Vietnam has one of the most unique and possibly misunderstood cuisines in Southeast Asia. While many travelers seek out classic dishes like pho or banh mi, there are tasty Vietnamese desserts that food travelers should seek out too.
Ask any traveler who has been to Vietnam, and you’ll hear a thousand reasons why you should visit. From the beautiful mountains in the North and the lantern festivals in Hoi An to the magnificent beaches and caving opportunities in Nha Trang, there is truly something for everyone in this country! While everyone knows how good the food is (Phở and Bánh mì, anyone?), there is one true star of cuisine – Vietnamese desserts and sweets!
We’ve traveled to Vietnam close to a dozen times over the last 15 years and have traveled from North to South and back again. And, as much as we are not classic dessert eaters, the French influence on some of these desserts makes us seek them out more than in other countries.
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Vietnamese Sweets And Desserts To Eat In Vietnam
Unlike western culture, dessert in Vietnam isn’t enjoyed primarily after dinner. Instead, locals prefer to inject some sweetness into their every day, with Vietnamese sweets and cakes eaten throughout to boost energy.
The French occupied Vietnam for over 60 years between the 1880s and 1950s, so many traditional sweets have a European twist! From crispy, fluffy cakes to the more localized Vietnamese mung bean desserts, every dish is a new adventure for foodies wishing to expand their horizons.
If you travel to Vietnam and don’t sample the delicious sweet food, you’re missing out! Here are some of the most popular Vietnamese desserts to try during your trip.
We created this list after almost a dozen trips to Vietnam over the last decade-plus. Some of these you will find at cafes, including dessert cafes. Others you can find from street food vendors or at markets.
Learn more about Vietnamese cuisine:
Best Vietnamese Desserts And Sweets To Eat In Vietnam
We describe each Vietnamese sweet below in more detail, including where to find them. But if you are looking for a quick and easy list when traveling to Vietnam, here you go.
|Dessert Item||🇻🇳 Vietnamese Name|
|🍨 Vietnamese Ice Cream||Kem Chuối|
|Three Layer Dessert||Chè Ba Màu|
|🍰 Vietnamese Honeycomb Cake||Bánh Bò Nướng|
|🥥 🍌 Coconut Banana Pudding||Chè Chuối|
|🍌 Vietnamese Fried Banana||Bánh Chuối Chiên|
|🥜 Peanut And Sesame Candy||Kẹo Lạc|
|🍚 Sticky Rice||Kem Xôi|
|🧇 Vietnamese Waffles||Bánh Đa Kê|
|Vietnamese Custard||Bánh Su Kem|
|"Floating Dessert"||Chè Trôi Nước|
Kem Chuối – Vietnamese Ice Cream
Vietnamese ice cream is a perfect treat on a hot day. Of course, you can find all kinds of typical ice cream brands across the country. But, one of our favorite ways to eat ice cream is in some of the small alleyways in Hanoi. There are a couple of stalls that specialize in a few different flavors, including banana, coconut, and even green bean. They are sold simply in cups or as ice cream bars.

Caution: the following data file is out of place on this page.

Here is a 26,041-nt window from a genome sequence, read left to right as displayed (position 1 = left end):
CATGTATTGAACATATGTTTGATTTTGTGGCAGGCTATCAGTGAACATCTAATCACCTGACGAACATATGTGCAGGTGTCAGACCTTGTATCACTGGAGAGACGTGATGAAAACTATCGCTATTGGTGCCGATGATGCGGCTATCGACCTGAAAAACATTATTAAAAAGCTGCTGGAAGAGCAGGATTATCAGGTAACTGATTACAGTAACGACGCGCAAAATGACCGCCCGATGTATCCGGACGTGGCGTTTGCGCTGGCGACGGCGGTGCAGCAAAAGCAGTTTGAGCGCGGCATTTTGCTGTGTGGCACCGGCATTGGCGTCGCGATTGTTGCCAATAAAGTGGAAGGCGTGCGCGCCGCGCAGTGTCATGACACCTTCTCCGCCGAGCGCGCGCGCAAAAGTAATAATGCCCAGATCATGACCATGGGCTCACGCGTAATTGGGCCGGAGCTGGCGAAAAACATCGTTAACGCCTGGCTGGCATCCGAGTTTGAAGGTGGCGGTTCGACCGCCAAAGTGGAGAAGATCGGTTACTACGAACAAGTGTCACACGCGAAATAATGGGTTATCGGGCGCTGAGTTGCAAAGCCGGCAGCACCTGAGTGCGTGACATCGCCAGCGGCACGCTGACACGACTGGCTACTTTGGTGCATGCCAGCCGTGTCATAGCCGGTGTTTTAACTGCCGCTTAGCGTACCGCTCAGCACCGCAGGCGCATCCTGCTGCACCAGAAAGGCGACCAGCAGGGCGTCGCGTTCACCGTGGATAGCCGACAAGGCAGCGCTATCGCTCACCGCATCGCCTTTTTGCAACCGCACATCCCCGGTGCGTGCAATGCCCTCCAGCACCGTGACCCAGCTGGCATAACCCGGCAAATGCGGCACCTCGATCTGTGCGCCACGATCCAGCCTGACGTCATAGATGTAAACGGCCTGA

Chè Ba Màu – Three Layer Dessert
Known as the Vietnamese three-layer dessert, Chè Ba Màu is a brightly colored experience sure to refresh! A layer of red bean paste, topped with mung beans and a final layer of green pandan jelly combined with icy coconut cream come together to create the perfect warm-weather dessert or snack.
Mung beans are a type of bean common in many Southeast Asian dishes, and it’s not uncommon to find them in desserts too. That’s one thing that makes Vietnamese desserts so different from in the US. You are not likely to find beans in a dessert in the US the way you will in Southeast Asia. But, don’t be alarmed. The first time I tried beans in a dessert in Malaysia, I loved it! They are sweetened a bit to make them pair with dessert much better.
You’ll find Chè Ba Màu in many Vietnamese cafés and restaurants. In Hoi An this popular Vietnamese mung bean dessert is sold during the famous lantern festivals from street vendors.
Bánh Bò Nướng – Vietnamese Honeycomb Cake
Vietnamese bakeries are famous for their brightly colored cakes and pastries, and none more so than Bánh Bò Nướng. Known as ‘Vietnamese honeycomb cake’, Bánh Bò Nướng gets its moniker from the honeycomb-like shapes that appear when gas bubbles form during cooking.
While you’ll find this Vietnam cake in many different flavors, the most well-known is pandan. Pandan is a plant that is used to flavor and color a lot of desserts in the region.
The distinctively green color and unique flavor are a local favorite, and you may have to arrive at patisseries early to secure a slice! Keep an eye out for this green Vietnamese dessert in restaurants and cafés
Chè Chuối – Coconut Banana Pudding
While many Vietnamese desserts are served cold, chè chuối is one sweet food that does not fit the mold. Coconut cream, tapioca pearls, and bananas are combined, then served warm with chocolate syrups in a tasty, sticky mess of flavor.
While some street vendors will sell chè chuối cold, tapioca can create an unpleasantly gummy texture once cooled – look for the hot versions if you can!
Bánh Chuối Chiên – Vietnamese Fried Banana